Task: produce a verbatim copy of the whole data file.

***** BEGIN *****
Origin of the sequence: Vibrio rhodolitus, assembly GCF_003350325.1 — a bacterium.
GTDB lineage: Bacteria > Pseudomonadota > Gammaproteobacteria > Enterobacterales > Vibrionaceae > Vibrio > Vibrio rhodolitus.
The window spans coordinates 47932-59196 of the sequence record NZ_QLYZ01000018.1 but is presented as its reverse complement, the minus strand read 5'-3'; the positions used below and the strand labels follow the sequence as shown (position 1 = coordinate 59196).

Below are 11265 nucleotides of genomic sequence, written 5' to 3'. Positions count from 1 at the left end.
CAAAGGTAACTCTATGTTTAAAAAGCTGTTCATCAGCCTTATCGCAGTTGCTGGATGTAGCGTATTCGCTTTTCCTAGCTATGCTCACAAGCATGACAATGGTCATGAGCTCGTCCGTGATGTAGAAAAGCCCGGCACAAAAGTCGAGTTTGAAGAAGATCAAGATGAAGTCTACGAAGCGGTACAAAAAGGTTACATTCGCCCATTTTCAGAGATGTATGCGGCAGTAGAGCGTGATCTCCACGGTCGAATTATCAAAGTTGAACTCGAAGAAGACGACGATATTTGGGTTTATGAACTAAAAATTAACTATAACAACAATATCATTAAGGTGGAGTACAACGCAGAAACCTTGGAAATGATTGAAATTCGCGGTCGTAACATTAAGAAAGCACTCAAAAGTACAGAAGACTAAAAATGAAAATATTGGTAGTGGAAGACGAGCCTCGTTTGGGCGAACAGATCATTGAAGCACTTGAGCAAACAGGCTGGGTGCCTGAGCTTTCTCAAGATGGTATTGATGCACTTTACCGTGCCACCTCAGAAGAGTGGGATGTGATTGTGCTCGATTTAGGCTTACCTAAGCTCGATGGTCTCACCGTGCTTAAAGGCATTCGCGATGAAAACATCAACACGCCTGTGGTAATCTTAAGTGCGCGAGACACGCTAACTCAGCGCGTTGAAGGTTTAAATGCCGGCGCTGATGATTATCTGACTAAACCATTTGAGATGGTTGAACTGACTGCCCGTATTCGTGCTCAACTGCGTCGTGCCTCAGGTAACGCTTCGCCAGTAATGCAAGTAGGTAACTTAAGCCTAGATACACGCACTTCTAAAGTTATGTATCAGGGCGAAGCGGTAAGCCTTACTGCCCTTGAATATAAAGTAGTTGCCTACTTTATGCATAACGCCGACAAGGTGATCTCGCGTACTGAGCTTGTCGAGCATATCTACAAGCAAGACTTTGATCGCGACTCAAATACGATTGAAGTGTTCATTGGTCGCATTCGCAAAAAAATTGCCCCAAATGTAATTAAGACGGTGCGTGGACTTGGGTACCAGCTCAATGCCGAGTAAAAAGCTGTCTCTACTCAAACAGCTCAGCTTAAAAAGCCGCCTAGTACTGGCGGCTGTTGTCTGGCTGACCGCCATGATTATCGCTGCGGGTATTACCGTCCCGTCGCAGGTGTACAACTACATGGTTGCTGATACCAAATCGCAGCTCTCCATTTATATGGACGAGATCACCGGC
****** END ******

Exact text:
Origin of the sequence: Vibrio rhodolitus, assembly GCF_003350325.1 — a bacterium.
GTDB lineage: Bacteria > Pseudomonadota > Gammaproteobacteria > Enterobacterales > Vibrionaceae > Vibrio > Vibrio rhodolitus.
The window spans coordinates 47932-59196 of the sequence record NZ_QLYZ01000018.1 but is presented as its reverse complement, the minus strand read 5'-3'; the positions used below and the strand labels follow the sequence as shown (position 1 = coordinate 59196).

Below are 11265 nucleotides of genomic sequence, written 5' to 3'. Positions count from 1 at the left end.
CAAAGGTAACTCTATGTTTAAAAAGCTGTTCATCAGCCTTATCGCAGTTGCTGGATGTAGCGTATTCGCTTTTCCTAGCTATGCTCACAAGCATGACAATGGTCATGAGCTCGTCCGTGATGTAGAAAAGCCCGGCACAAAAGTCGAGTTTGAAGAAGATCAAGATGAAGTCTACGAAGCGGTACAAAAAGGTTACATTCGCCCATTTTCAGAGATGTATGCGGCAGTAGAGCGTGATCTCCACGGTCGAATTATCAAAGTTGAACTCGAAGAAGACGACGATATTTGGGTTTATGAACTAAAAATTAACTATAACAACAATATCATTAAGGTGGAGTACAACGCAGAAACCTTGGAAATGATTGAAATTCGCGGTCGTAACATTAAGAAAGCACTCAAAAGTACAGAAGACTAAAAATGAAAATATTGGTAGTGGAAGACGAGCCTCGTTTGGGCGAACAGATCATTGAAGCACTTGAGCAAACAGGCTGGGTGCCTGAGCTTTCTCAAGATGGTATTGATGCACTTTACCGTGCCACCTCAGAAGAGTGGGATGTGATTGTGCTCGATTTAGGCTTACCTAAGCTCGATGGTCTCACCGTGCTTAAAGGCATTCGCGATGAAAACATCAACACGCCTGTGGTAATCTTAAGTGCGCGAGACACGCTAACTCAGCGCGTTGAAGGTTTAAATGCCGGCGCTGATGATTATCTGACTAAACCATTTGAGATGGTTGAACTGACTGCCCGTATTCGTGCTCAACTGCGTCGTGCCTCAGGTAACGCTTCGCCAGTAATGCAAGTAGGTAACTTAAGCCTAGATACACGCACTTCTAAAGTTATGTATCAGGGCGAAGCGGTAAGCCTTACTGCCCTTGAATATAAAGTAGTTGCCTACTTTATGCATAACGCCGACAAGGTGATCTCGCGTACTGAGCTTGTCGAGCATATCTACAAGCAAGACTTTGATCGCGACTCAAATACGATTGAAGTGTTCATTGGTCGCATTCGCAAAAAAATTGCCCCAAATGTAATTAAGACGGTGCGTGGACTTGGGTACCAGCTCAATGCCGAGTAAAAAGCTGTCTCTACTCAAACAGCTCAGCTTAAAAAGCCGCCTAGTACTGGCGGCTGTTGTCTGGCTGACCGCCATGATTATCGCTGCGGGTATTACCGTCCCGTCGCAGGTGTACAACTACATGGTTGCTGATACCAAATCGCAGCTCTCCATTTATATGGACGAGATCACCGGC